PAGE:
Arkansas child and family advocacy group names new executive director
Keesa Smith, a former deputy director for the state’s Department of Human Services, is the new executive director of Arkansas Advocates for Children and Families, the group announced Thursday.
Smith will start with the longtime advocacy and public policy organization on Feb. 20, replacing Rich Huddleston, who retired last year after almost two decades at the helm of AACF.
Smith “will help us create and execute a vision for our organization that embodies our legacy of groundbreaking change and improving the lives and well-being of Arkansas’ children and families, and reducing racial disparities across the state,” an announcement on the AACF website said.
“I am excited and look forward to continuing AACF’s long history of advocating on behalf of our state’s most vulnerable population, our children,” Smith said in the statement. “For more than 45 years, AACF has played a key role in keeping children’s issues at the forefront of people’s minds. I can’t wait to begin this new role and continue the work of improving the lives of Arkansas’s children and families.”
Ryan Davis, president of the AACF board, expressed gratitude that, “after a long and careful search, we have a new executive director.”
Smith will be only the fifth executive director in AACF’s 45-year history, according to the website announcement. The previous directors were Jo Luck, 1978-1979; Don Crary, 1979-1988; Amy Rossi, 1988-2003; and Rich Huddleston, 2004-2022.
Smith worked at DHS from 2013 until 2023 as the deputy director of youth and families, overseeing the sprawling department’s divisions responsible for the state’s child welfare, juvenile justice and early education programs.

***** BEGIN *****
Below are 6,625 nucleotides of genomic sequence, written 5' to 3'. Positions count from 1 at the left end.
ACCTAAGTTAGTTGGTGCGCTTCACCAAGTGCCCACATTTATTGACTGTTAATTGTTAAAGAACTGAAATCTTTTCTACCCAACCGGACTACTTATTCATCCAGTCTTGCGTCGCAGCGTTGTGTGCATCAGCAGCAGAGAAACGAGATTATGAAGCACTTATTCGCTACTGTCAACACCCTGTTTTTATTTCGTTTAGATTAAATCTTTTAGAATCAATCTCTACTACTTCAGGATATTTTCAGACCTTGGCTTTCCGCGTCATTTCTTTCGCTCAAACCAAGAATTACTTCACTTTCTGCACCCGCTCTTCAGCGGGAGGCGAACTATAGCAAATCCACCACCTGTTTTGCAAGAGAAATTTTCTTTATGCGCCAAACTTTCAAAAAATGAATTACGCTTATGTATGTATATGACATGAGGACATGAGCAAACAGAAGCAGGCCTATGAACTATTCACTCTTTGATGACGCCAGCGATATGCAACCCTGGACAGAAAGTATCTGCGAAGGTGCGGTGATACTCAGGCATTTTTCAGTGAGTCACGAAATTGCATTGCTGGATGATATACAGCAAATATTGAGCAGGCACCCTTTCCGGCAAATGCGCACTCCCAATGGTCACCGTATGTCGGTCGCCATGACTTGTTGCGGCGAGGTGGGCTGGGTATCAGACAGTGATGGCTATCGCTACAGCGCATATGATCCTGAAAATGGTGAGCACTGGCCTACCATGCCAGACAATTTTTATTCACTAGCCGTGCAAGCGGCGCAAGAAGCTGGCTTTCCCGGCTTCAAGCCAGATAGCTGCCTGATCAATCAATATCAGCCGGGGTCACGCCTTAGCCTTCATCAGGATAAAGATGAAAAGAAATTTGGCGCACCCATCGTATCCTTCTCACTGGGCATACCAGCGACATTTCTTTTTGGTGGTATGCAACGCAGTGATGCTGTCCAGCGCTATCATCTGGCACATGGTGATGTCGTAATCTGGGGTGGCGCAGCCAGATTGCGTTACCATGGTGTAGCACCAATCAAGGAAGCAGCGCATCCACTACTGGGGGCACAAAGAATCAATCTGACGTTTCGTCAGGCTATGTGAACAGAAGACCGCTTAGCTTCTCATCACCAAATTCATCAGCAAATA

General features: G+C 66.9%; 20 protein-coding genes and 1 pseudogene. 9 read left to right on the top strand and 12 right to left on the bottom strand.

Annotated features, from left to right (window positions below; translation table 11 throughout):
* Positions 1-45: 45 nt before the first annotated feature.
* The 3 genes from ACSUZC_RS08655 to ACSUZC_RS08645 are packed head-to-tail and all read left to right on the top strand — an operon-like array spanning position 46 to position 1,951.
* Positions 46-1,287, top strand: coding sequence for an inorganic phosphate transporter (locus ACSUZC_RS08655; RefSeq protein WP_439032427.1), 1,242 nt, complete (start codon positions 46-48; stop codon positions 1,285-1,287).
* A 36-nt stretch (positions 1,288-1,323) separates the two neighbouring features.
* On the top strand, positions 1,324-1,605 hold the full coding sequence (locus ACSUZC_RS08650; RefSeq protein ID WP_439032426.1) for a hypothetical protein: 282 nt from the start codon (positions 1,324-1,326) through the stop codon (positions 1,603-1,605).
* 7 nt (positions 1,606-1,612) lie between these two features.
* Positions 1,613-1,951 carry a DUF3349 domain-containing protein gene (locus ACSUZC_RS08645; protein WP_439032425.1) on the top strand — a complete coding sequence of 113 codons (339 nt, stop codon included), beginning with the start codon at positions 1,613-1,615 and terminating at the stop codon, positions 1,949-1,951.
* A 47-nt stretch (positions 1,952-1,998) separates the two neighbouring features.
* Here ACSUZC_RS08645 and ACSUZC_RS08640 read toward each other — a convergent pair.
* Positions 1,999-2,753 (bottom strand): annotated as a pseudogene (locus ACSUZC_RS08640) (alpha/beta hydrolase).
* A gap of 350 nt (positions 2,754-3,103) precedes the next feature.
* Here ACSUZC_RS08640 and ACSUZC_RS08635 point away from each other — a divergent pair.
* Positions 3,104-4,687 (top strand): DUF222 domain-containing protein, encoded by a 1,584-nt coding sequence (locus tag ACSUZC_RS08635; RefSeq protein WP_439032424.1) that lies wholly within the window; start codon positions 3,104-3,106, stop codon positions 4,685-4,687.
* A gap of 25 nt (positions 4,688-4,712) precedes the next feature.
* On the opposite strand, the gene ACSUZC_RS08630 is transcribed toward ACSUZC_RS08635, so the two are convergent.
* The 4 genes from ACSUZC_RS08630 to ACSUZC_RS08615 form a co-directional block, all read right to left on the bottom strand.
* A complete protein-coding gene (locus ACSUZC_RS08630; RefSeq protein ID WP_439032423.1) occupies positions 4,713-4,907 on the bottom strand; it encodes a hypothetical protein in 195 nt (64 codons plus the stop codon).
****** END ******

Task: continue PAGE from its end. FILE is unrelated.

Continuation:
She also served as the agency’s appointee on several boards and commissions, and as the Secretary of Human Services’ designee on the Supreme Court Commission on Children, Youth and Families. She also served in her own capacity on the Racial Justice Taskforce and the Arkansas Court Improvement Program Advisory Council.
She previously served as deputy legal counsel for former Gov. Mike Beebe, as a staff attorney at the Center for Arkansas Legal Services, and as a university instructor in business and constitutional law.
Before serving at DHS, Keesa Smith led the Department of Workforce Services’ Board of Review, overhauling processes that eliminated a backlog of more than 4,000 unemployment appeals and decreasing the wait time for clients for an agency response from 14 months to 23 days, according to the website.
Smith earned a bachelor’s degree in journalism and mass communication from the University of North Carolina at Chapel Hill and her law degree from the University of Arkansas at Little Rock Bowen School of Law.
Jennifer Ferguson and Laura Kellams, who have been acting as interim co-executive directors for AACF, will return as deputy director and Northwest Arkansas director, respectively. Kellams also will continue to provide legislative advocacy leadership during the 2023 legislative session.
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